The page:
Originally Posted by belizesailor
Great! Actual data. Thanks for posting
Can you post a link on making a side-spliced Y?
I'm puzzled why a prusick (sp?) hitch would lose so much strength if used to connect bridle
to chain. For example, I'm thinking of prusick hitch to the mid section of 3/4 three strand nylon, tail of line for prusick hitch them somehow attached to chain. I don't like the idea of directly connecting it due to chafe, but several examples of that posted here. I would prefer splicing in a thimble and attaching via a shackle or similar....or at least a section of heavy cover for chafe protection inside a soft shackle loop.
Under this configuaration, I would expect the 3 strand to retain 100% strength because it has no knots or splices. The prusick hitch would adjust to diameter loss in the 3 strand due to stretch (could cycling at attachment point of prusicks hitch damage the 3 strand?). The line used for prusicks hitch would lose some strength due to hitch, but if its dyneema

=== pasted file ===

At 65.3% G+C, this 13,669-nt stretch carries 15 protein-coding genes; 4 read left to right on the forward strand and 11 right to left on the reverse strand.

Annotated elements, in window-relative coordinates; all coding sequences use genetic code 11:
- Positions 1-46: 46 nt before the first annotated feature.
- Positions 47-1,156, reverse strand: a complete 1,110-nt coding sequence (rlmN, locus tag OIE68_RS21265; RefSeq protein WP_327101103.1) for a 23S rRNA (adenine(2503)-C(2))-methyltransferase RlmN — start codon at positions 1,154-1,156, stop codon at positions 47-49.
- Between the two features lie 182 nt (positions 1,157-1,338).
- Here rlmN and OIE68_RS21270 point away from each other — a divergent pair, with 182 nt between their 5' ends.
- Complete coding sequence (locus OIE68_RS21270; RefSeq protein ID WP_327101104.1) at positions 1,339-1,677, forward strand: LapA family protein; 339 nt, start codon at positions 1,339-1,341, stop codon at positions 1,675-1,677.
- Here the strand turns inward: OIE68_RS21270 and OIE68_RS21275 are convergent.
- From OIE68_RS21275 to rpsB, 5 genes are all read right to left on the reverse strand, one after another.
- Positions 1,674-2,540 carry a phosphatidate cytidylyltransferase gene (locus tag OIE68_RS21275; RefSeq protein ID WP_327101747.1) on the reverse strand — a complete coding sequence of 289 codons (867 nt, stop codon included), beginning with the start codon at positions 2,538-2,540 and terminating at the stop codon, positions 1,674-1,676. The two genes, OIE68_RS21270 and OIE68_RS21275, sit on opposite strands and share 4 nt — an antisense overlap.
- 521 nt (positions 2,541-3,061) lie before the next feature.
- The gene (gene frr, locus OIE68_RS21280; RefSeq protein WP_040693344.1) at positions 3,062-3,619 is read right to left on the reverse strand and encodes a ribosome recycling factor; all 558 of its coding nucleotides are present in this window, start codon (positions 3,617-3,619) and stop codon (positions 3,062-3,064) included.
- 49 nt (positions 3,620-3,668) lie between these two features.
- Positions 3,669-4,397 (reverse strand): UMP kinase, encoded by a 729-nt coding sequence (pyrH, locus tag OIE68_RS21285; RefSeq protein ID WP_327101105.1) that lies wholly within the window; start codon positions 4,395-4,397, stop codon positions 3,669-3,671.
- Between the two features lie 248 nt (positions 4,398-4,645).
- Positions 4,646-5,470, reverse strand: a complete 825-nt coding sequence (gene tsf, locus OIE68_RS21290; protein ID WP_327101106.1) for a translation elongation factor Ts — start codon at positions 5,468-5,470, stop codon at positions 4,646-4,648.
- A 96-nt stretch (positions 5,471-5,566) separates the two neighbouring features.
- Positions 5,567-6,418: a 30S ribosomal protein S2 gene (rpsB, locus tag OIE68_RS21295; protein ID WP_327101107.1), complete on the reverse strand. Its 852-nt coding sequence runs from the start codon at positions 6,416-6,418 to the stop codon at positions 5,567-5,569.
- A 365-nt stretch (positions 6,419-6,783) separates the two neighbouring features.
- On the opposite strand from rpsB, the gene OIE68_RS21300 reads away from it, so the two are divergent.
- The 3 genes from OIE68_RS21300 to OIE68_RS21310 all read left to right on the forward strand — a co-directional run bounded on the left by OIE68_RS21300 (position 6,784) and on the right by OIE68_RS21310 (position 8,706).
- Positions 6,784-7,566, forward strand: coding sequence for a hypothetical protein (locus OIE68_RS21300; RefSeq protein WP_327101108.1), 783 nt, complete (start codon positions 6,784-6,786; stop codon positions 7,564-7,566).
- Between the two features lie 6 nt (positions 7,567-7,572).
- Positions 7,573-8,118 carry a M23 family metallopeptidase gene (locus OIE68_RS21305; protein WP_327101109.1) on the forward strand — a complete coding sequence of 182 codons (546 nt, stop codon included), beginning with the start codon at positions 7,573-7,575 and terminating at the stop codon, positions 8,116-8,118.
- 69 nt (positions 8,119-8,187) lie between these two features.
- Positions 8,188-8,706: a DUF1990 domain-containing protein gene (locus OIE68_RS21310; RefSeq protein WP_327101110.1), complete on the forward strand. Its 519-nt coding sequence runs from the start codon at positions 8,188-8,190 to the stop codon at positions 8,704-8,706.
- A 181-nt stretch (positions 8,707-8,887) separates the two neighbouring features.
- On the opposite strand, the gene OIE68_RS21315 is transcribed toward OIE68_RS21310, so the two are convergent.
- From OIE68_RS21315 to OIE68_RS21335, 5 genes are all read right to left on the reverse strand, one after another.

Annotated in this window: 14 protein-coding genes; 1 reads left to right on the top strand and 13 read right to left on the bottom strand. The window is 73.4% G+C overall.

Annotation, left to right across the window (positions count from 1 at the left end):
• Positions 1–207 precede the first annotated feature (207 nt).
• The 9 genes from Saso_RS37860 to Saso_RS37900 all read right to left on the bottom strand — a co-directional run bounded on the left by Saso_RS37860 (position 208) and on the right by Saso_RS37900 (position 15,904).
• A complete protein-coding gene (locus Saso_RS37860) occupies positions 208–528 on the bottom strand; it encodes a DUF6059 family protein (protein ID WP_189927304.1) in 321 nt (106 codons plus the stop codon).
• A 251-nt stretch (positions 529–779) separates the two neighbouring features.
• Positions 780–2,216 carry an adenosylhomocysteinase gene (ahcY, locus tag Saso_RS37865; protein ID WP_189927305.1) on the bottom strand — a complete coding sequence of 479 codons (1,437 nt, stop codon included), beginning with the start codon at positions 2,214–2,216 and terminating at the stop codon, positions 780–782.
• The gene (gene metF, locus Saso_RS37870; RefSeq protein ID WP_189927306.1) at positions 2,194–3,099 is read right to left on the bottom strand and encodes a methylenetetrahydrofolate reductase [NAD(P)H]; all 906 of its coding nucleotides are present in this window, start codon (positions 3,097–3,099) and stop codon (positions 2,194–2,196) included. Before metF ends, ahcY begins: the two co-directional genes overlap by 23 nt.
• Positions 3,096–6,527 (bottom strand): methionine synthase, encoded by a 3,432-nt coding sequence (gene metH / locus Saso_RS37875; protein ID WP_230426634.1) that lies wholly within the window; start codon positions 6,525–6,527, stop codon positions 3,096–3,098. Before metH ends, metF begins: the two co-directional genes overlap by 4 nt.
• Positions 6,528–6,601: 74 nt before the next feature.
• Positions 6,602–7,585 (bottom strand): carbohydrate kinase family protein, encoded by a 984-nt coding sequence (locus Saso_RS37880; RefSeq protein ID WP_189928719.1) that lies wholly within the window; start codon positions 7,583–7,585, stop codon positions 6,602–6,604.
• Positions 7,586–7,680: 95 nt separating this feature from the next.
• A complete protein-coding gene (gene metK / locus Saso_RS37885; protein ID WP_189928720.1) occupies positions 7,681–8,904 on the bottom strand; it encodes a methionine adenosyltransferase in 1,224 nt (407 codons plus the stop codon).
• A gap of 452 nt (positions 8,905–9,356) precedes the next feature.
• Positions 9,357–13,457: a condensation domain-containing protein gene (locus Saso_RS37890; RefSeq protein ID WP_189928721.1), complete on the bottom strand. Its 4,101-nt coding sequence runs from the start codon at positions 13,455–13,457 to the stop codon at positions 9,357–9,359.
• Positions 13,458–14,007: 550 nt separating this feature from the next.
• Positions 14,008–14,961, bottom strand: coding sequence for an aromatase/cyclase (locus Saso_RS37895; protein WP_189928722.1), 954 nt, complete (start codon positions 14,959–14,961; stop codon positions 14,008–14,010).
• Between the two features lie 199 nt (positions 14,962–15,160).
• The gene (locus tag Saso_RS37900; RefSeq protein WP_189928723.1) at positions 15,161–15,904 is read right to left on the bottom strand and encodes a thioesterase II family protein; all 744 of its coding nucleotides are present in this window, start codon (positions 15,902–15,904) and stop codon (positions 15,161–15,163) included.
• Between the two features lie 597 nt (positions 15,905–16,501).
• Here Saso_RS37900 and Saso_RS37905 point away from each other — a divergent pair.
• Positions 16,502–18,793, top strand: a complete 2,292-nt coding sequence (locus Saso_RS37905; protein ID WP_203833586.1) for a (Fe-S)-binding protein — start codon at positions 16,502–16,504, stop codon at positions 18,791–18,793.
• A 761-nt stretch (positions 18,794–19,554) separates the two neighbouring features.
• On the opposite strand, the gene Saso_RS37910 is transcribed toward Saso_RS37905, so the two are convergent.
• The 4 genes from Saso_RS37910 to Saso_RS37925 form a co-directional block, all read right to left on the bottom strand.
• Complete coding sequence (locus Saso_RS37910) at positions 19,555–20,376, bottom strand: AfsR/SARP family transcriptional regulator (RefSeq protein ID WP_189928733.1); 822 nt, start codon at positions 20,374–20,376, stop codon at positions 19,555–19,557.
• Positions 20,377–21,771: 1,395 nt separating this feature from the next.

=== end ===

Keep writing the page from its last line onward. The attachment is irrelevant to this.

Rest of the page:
then even a 20-30% loss would still result in a WLL way above what's needed.
A y-splice is the same as an eye splice without the eye. Just splice a second leg into the main leg. This is how the Mantus
bridles are made.
The weakness of the prusik is that it will slide at about 50% of the prusik cordage strength (polyester). Since the prusik must be ~ 30% smaller than the main line, that means it slips at about 25-30% when wet. That is good for a climber, as it absorbs fall energy before breaking, but not so good here. But in practice they work fine because we seldom see that sort of force, perhaps scope
increases just a little, and you probably dragged first. They will not slip on chain. I've never heard of one failing. I use one sometimes, simply connecting a spectra loop to the bridle
with a carabiner.
The reality is, with 2-leg bridles, they are always over built and they all work. Failures are either chafe on deck
or contact with the bottom causing something to cut or unhook(this is the leading cause of non-locking hooks coming off--keep the bridle apex off the bottom).